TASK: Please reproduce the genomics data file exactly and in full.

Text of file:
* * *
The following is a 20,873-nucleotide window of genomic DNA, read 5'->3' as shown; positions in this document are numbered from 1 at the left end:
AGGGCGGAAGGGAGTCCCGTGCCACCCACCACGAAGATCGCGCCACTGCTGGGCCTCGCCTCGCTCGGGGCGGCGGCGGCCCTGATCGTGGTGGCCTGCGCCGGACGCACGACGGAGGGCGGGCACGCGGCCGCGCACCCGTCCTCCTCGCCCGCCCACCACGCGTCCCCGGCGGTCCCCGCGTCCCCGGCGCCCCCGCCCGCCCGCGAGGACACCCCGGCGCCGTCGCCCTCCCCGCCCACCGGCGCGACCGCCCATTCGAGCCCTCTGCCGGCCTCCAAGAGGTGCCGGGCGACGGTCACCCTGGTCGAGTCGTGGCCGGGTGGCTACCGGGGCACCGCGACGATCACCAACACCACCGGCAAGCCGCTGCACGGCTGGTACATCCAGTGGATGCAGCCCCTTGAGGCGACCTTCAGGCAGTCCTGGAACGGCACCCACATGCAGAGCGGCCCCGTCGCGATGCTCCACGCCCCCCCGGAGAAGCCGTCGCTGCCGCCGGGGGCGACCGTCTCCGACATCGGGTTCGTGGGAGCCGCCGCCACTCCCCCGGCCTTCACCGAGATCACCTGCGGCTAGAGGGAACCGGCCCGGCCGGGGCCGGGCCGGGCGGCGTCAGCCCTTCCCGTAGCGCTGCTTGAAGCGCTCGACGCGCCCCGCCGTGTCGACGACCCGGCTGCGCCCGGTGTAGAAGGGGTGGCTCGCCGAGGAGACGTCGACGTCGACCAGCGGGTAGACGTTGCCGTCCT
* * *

The following is a 20,873-nucleotide window of genomic DNA, read 5'->3' as shown; positions in this document are numbered from 1 at the left end:
AGGGCGGAAGGGAGTCCCGTGCCACCCACCACGAAGATCGCGCCACTGCTGGGCCTCGCCTCGCTCGGGGCGGCGGCGGCCCTGATCGTGGTGGCCTGCGCCGGACGCACGACGGAGGGCGGGCACGCGGCCGCGCACCCGTCCTCCTCGCCCGCCCACCACGCGTCCCCGGCGGTCCCCGCGTCCCCGGCGCCCCCGCCCGCCCGCGAGGACACCCCGGCGCCGTCGCCCTCCCCGCCCACCGGCGCGACCGCCCATTCGAGCCCTCTGCCGGCCTCCAAGAGGTGCCGGGCGACGGTCACCCTGGTCGAGTCGTGGCCGGGTGGCTACCGGGGCACCGCGACGATCACCAACACCACCGGCAAGCCGCTGCACGGCTGGTACATCCAGTGGATGCAGCCCCTTGAGGCGACCTTCAGGCAGTCCTGGAACGGCACCCACATGCAGAGCGGCCCCGTCGCGATGCTCCACGCCCCCCCGGAGAAGCCGTCGCTGCCGCCGGGGGCGACCGTCTCCGACATCGGGTTCGTGGGAGCCGCCGCCACTCCCCCGGCCTTCACCGAGATCACCTGCGGCTAGAGGGAACCGGCCCGGCCGGGGCCGGGCCGGGCGGCGTCAGCCCTTCCCGTAGCGCTGCTTGAAGCGCTCGACGCGCCCCGCCGTGTCGACGACCCGGCTGCGCCCGGTGTAGAAGGGGTGGCTCGCCGAGGAGACGTCGACGTCGACCAGCGGGTAGACGTTGCCGTCCT